Watching the pilot for Starz’s big new series American Gods is a real Homer-watching-TwinPeaks situation:

Brillint because how could a new show based on an acclaimed Neil Gaiman novel, adapted by Hannibal’s Bryan Fuller and starring Deadwood’s Ian McShane be anything other than perfection?

I have absolutely no idea what’s going on because (as someone who hasn’t read the novel) the pilot is astonishingly disjointed and artfully obtuse. It takes the entire hour for the narrative to feel as if its finally starting to flow naturally, and director David Slade’s consistent use of slow-motion to accentuate the many visual flights of fancy might look gorgeous on a shot-by-shot basis but also borders on Zack Snyder-level slow-mo for slow-mo’s sake. Yet you’ll also be reluctant to look away for fear of missing out on the next crazy thing lurking around the corner, like a bore with fiery eyes advancing toward the camera or a character’s face suddenly melting in Claymation.

When you actually try to describe the plot it doesn’t sound that complicated [spoiler alert]: fresh out of prison, Shadow Moon (Ricky Whittle, who takes nearly the entire pilot to finally find his footing) is hired to be a bodyguard for the mysterious and clearly secretive Mr. Wednesday (McShane, wonderful as always). Strangeness quickly ensues as Shadow is forced into a bar fight over a gold coin with an angry, tall leprechaun who doesn’t take kindly to those who assume all leprachauns are short. Then Shadow travels back home for a funeral and is abducted, thrown in the back of a supernaturally long limo and shaken down by a tech-obsessed, self-proclaimed god and his gang of henchman lifted straight out of Clockwork Orange. Cue up an operatically violent fight scene/attempted lynching, and then roll the closing credits and “This Season on American Gods” trailer.

In other words, a seemingly normal man is exposed to a strange new supernatural world via a wise stranger who knows more than he’s letting on.

Okay. All right. Now we’re talking here. That’s some Joseph Campbell shit.

But I forgot to mention the random, completely unexplained scene in which an unnamed black woman has sex with an older divorcee, and at the moment of climax she gradually sucks his entire body into her vagina.

Right. So, um, I don’t think Joseph Campbell covered that. Is this maybe just a really, really kinky, avante-garde hero’s journey? A hero’s journey that has been art directed within an inch of its life? Sure, let’s go with that.

The general idea is that Shadow has accidentally wandered into a war between old and new gods, with Mr. Wednesday being an old god and the menacing stranger in the limo a new god. You partially pick up on that via dialogue, but also might simply know it if you’ve ever read the back cover description of Gaiman’s novel.  Plus, the notion of the gods interacting with humanity is somewhat thematically set-up by the voice-over accompanying the comically violent opening scene depicting the Vikings’ quickly thwarted attempt to colonize America centuries before Columbus.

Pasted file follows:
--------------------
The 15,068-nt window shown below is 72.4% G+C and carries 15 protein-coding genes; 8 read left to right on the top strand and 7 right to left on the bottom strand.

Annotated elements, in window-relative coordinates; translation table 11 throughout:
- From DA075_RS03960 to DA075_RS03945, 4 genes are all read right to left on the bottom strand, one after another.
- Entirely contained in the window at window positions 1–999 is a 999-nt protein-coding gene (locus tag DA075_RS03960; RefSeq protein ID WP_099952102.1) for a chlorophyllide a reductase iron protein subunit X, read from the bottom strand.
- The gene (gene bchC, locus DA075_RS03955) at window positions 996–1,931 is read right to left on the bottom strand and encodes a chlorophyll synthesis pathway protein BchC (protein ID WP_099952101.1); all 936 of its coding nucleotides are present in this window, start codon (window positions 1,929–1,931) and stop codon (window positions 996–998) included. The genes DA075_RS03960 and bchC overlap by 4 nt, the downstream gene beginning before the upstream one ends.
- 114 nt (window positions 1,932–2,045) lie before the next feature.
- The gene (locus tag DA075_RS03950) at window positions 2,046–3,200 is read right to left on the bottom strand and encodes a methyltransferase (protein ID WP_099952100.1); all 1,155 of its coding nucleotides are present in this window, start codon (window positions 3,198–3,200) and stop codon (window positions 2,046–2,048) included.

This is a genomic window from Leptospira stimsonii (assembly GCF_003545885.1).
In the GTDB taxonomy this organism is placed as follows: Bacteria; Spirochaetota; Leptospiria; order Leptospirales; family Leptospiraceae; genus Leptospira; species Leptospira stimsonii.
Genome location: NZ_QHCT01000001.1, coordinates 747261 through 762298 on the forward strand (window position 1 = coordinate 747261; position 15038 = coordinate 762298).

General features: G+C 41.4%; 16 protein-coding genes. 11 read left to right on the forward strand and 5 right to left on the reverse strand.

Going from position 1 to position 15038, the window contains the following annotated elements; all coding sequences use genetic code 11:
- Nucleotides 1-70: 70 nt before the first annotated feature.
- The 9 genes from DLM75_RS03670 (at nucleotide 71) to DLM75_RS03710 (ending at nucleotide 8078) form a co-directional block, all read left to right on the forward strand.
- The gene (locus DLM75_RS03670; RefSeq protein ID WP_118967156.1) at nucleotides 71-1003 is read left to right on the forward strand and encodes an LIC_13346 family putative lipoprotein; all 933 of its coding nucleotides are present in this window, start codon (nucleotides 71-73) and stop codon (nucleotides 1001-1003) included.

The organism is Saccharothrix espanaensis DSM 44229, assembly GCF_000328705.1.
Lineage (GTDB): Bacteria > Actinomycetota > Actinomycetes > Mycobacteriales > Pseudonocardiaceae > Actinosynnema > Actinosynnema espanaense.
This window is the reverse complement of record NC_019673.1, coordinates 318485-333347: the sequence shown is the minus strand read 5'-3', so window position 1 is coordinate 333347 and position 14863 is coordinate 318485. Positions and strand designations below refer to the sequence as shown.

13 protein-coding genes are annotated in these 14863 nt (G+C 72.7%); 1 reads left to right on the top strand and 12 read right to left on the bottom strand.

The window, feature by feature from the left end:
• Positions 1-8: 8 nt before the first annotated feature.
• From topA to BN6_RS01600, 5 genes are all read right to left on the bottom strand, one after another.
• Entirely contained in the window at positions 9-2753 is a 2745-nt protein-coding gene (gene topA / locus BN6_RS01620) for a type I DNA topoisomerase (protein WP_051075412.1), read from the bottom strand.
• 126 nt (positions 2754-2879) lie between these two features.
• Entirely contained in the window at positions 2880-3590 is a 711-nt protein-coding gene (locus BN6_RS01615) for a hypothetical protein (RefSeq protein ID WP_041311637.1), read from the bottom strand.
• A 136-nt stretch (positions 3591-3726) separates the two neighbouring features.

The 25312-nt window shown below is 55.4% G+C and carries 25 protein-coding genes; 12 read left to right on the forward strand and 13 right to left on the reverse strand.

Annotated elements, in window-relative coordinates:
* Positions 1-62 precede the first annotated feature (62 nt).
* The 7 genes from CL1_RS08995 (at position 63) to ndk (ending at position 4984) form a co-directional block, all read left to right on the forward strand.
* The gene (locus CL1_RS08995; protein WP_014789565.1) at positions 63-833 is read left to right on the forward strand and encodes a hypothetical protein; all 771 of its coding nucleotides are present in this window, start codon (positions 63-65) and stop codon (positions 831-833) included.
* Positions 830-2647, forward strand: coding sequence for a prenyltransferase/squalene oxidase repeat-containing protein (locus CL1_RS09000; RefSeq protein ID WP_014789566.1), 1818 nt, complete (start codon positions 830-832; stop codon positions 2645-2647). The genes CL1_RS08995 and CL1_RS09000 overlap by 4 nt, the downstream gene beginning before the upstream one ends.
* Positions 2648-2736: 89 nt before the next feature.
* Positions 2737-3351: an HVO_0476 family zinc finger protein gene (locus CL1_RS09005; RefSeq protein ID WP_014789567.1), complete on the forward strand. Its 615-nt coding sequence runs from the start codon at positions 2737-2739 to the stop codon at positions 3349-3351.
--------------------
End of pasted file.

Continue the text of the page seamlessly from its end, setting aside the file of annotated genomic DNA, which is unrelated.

However, as THR argued:

The problem for American Gods in the early going is that its creators’ wild ambition is running a bit amok and interfering with its execution meaning the most pressing distraction — more so that the buckets of blood and intense sexuality — is trying to understand what’s going on and what the series is all about, beyond the fact that old gods and new gods are about to go to war. The series is both rooted in realism and rife with otherworldly activity. It’s as visually appealing as it is mystifying, like a comic book come to stoned life.

Whether you’ll buy into any of this depends on how much the visual flourishes make up for the lack of narrative coherency for you, and how much patience you’re willing to grant this show based on its creative pedigree. In that way, American Gods is this year’s Preacher.  If you liked Hannibal and don’t mind something with a similar visual aesthetic but looser story structure and less-compelling central characters then you’ll likely stick with this well beyond the pilot. Plus, if you’ve read the book then, well, you’re the target audience because Fuller and his co-writer/co-executive producer Michael Green show no interest whatsoever in making this series palatable to anyone unfamiliar with the source material. Either way, one thing is abundantly clear: American Gods is going to be gorgeous to look at. Once it gets wherever it’s going it might be amazing.

What about you? Have you read the novel? What did you think of the pilot? Let me know in the comments.